The second lesson is that foreign condemnation and intervention of a number of key political developments in Africa is closely tied to the strategic and economic interests of major international powers. It is telling that not a single Western government has openly condemned the military seizure of power in Zimbabwe or described the generals’ actions as an outright coup against a legitimately elected government. A statement by United Kingdom Foreign Secretary Boris Johnson appears to effectively endorse the overthrow of Mugabe as good riddance. Johnson’s major concern was the choice of Mugabe’s possible successor, Mnangagwa, whom the top British diplomat criticised as another autocrat and one of the leading architects of Zimbabwe’s current misery. This kind of response perhaps should not come as a surprise. Western governments, led by the United States and United Kingdom, have long sought Mugabe’s removal and their response to the generals’ actions indicates that they have welcomed military intervention. Principled opposition to military seizure of power vanished in the face of this political aim. It is likely that if the leader at the receiving end of the military’s actions had been faithful to Western interests, Western governments would have been unanimous in their condemnation. To buttress this point with an example from home: how many civil society organisations in Zambia do Western governments fund to seriously scrutinise the activities and operations of mining companies on the Copperbelt or in North-Western Province as part of encouraging greater transparency in the sector? Probably none. They would rather maintain the status quo (apart from condemning the working conditions in Chinese-owned enterprises) and finance a few NGOs in Lusaka to make noise around ‘constitutional reform’ and ‘good governance’ because they have vested interests in the mining sector. The hypocrisy of Western governments on certain issues is truly embarrassing.

The Zimbabwe experience also demonstrates the need for regional bodies such as the Southern Africa Development community (SADC) to take a more proactive role in the happenings of its member states. Latest reports indicate that SADC leaders are locked in crucial talks that seek to either return Mugabe to power or safely secure his exit. Had SADC leaders paid attention to and acted on the longstanding concerns of Zimbabweans much earlier, they would have averted the latest crisis. The current edition of Africa Confidential reports that South Africa and China supported and endorsed the “smart takeover of power” in Zimbabwe to protect their national interests. If this is true, l would be less surprised about South Africa’s involvement. It is the role of China, a country that has previously been very hands off in its approach to African governments, that raises serious concern. What would happen to Zambia when the country defaults on the huge Chinese debt or elects a leader who is not amenable to Chinese interests?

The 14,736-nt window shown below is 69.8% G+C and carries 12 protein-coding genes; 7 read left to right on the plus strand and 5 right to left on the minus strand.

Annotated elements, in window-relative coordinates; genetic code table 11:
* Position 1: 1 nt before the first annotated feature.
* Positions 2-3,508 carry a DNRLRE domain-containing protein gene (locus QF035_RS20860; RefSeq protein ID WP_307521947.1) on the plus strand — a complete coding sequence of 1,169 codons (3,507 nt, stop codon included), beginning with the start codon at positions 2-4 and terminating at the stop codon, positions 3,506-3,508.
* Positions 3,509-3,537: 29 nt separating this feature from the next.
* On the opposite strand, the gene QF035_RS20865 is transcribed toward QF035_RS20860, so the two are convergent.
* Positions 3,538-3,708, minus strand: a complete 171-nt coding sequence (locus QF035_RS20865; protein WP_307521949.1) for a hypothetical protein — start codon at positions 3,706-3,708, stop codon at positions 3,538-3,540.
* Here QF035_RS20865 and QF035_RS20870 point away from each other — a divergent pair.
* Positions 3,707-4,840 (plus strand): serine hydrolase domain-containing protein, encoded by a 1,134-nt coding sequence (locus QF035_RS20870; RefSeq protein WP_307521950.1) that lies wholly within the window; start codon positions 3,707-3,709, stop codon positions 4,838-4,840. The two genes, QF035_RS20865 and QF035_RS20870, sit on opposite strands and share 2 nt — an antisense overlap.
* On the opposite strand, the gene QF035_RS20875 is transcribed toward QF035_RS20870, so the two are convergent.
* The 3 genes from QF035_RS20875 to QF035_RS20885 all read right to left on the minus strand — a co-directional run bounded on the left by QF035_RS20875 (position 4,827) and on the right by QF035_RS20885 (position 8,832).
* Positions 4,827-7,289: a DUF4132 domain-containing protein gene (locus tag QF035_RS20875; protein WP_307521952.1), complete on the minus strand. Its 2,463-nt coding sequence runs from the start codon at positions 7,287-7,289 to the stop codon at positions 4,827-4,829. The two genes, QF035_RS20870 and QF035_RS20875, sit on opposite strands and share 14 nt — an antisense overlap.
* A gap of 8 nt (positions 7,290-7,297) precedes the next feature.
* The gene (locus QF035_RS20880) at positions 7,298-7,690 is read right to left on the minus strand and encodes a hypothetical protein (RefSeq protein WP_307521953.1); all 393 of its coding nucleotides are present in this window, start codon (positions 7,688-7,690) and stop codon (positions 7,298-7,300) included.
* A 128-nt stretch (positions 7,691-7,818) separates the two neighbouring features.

The third lesson from Zimbabwe is that when ordinary citizens lose all belief in their own capacity to cause or enact change, they are likely to support anything they can construe as salvation. When news of the military takeover filtered through the streets of Harare, many Zimbabweans – a majority of whom have made strenuous efforts to remove Mugabe from power both through elections and popular protests – welcomed it. Ordinary citizens who sought the removal of Mugabe have been unsuccessful partly because Mugabe previously retained the support of the army. The lesson here for leaders elsewhere in the region is the need to respect presidential term limits and leave power voluntarily. In a way, Mugabe brought this military intervention on himself by refusing to consider stepping down or making any succession plans. Leaders elsewhere, including in Zambia, who are similarly stubborn and are destroying public institutions with great abandon could invite the same fate of any kind of non-constitutional or sudden removal from power.

The final lesson is one that the people of Zimbabwe may sadly be about to learn: that once the military becomes directly involved in politics, they are very hard to dislodge. To take the example from West Africa, celebrations when the military overthrew various corrupt and authoritarian regimes quickly turned to regret as the soldiers proved unwilling to surrender power. There is a danger about the unfolding political events in Zimbabwe that many people are overlooking, possibly out of an immediate desire to see Mugabe’s back. If Zimbabweans and the region accept the generals’ seizure of power in Zimbabwe as a ‘clean coup’, military takeovers could come to be seen as a legitimate form of removing unwanted leaders. Already, South Africans are fantasizing about President Jacob Zuma being removed in a similar manner. Mugabe’s departure was long overdue, without question. Yet the manner of his departure is deeply worrying. Military coups cannot be accepted as a legitimate part of political life. There is a possibility that the positive reception to the coup in Zimbabwe will embolden anti-democratic forces across the region. The clamour to be rid of Mugabe may be short-sighted if we lose sight of the wider and far more important democratic principles.